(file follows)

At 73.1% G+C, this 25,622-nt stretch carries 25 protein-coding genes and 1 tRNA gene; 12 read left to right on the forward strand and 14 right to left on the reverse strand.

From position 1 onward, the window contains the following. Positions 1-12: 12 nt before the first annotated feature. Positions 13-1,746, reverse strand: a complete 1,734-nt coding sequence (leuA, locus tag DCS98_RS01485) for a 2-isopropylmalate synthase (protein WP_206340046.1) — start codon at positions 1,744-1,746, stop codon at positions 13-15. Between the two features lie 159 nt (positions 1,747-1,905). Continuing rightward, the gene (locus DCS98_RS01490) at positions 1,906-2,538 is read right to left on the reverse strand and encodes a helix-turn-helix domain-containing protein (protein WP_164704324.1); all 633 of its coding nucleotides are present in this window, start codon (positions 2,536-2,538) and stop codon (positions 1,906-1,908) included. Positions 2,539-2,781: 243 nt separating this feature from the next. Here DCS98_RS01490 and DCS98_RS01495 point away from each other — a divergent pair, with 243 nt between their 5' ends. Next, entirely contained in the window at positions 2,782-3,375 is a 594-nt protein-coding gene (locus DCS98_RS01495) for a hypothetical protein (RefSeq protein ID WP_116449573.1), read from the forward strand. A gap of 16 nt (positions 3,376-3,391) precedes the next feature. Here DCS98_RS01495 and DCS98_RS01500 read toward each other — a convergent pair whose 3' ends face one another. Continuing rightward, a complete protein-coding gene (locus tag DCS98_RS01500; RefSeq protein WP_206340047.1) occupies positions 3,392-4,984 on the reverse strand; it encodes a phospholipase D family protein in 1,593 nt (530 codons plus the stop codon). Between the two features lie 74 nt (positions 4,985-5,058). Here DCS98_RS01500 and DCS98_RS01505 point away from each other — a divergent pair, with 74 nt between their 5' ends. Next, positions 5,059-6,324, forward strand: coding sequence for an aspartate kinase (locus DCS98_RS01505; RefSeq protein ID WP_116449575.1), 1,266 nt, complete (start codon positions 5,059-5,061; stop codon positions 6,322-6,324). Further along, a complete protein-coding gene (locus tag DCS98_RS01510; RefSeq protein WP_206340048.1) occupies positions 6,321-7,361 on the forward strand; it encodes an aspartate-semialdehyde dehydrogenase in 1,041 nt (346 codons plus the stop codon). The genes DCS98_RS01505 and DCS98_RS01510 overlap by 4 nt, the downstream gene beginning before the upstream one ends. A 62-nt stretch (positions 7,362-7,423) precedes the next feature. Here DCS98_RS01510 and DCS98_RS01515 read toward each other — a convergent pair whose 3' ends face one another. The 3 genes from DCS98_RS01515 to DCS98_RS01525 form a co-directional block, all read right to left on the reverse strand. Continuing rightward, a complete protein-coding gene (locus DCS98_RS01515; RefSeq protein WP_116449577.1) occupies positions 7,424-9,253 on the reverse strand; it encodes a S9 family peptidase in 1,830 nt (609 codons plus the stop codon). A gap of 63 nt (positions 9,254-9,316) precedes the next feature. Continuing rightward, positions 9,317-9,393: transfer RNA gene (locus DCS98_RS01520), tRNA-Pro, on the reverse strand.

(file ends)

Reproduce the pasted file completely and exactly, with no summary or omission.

At 73.1% G+C, this 25,622-nt stretch carries 25 protein-coding genes and 1 tRNA gene; 12 read left to right on the forward strand and 14 right to left on the reverse strand.

From position 1 onward, the window contains the following. Positions 1-12: 12 nt before the first annotated feature. Positions 13-1,746, reverse strand: a complete 1,734-nt coding sequence (leuA, locus tag DCS98_RS01485) for a 2-isopropylmalate synthase (protein WP_206340046.1) — start codon at positions 1,744-1,746, stop codon at positions 13-15. Between the two features lie 159 nt (positions 1,747-1,905). Continuing rightward, the gene (locus DCS98_RS01490) at positions 1,906-2,538 is read right to left on the reverse strand and encodes a helix-turn-helix domain-containing protein (protein WP_164704324.1); all 633 of its coding nucleotides are present in this window, start codon (positions 2,536-2,538) and stop codon (positions 1,906-1,908) included. Positions 2,539-2,781: 243 nt separating this feature from the next. Here DCS98_RS01490 and DCS98_RS01495 point away from each other — a divergent pair, with 243 nt between their 5' ends. Next, entirely contained in the window at positions 2,782-3,375 is a 594-nt protein-coding gene (locus DCS98_RS01495) for a hypothetical protein (RefSeq protein ID WP_116449573.1), read from the forward strand. A gap of 16 nt (positions 3,376-3,391) precedes the next feature. Here DCS98_RS01495 and DCS98_RS01500 read toward each other — a convergent pair whose 3' ends face one another. Continuing rightward, a complete protein-coding gene (locus tag DCS98_RS01500; RefSeq protein WP_206340047.1) occupies positions 3,392-4,984 on the reverse strand; it encodes a phospholipase D family protein in 1,593 nt (530 codons plus the stop codon). Between the two features lie 74 nt (positions 4,985-5,058). Here DCS98_RS01500 and DCS98_RS01505 point away from each other — a divergent pair, with 74 nt between their 5' ends. Next, positions 5,059-6,324, forward strand: coding sequence for an aspartate kinase (locus DCS98_RS01505; RefSeq protein ID WP_116449575.1), 1,266 nt, complete (start codon positions 5,059-5,061; stop codon positions 6,322-6,324). Further along, a complete protein-coding gene (locus tag DCS98_RS01510; RefSeq protein WP_206340048.1) occupies positions 6,321-7,361 on the forward strand; it encodes an aspartate-semialdehyde dehydrogenase in 1,041 nt (346 codons plus the stop codon). The genes DCS98_RS01505 and DCS98_RS01510 overlap by 4 nt, the downstream gene beginning before the upstream one ends. A 62-nt stretch (positions 7,362-7,423) precedes the next feature. Here DCS98_RS01510 and DCS98_RS01515 read toward each other — a convergent pair whose 3' ends face one another. The 3 genes from DCS98_RS01515 to DCS98_RS01525 form a co-directional block, all read right to left on the reverse strand. Continuing rightward, a complete protein-coding gene (locus DCS98_RS01515; RefSeq protein WP_116449577.1) occupies positions 7,424-9,253 on the reverse strand; it encodes a S9 family peptidase in 1,830 nt (609 codons plus the stop codon). A gap of 63 nt (positions 9,254-9,316) precedes the next feature. Continuing rightward, positions 9,317-9,393: transfer RNA gene (locus DCS98_RS01520), tRNA-Pro, on the reverse strand.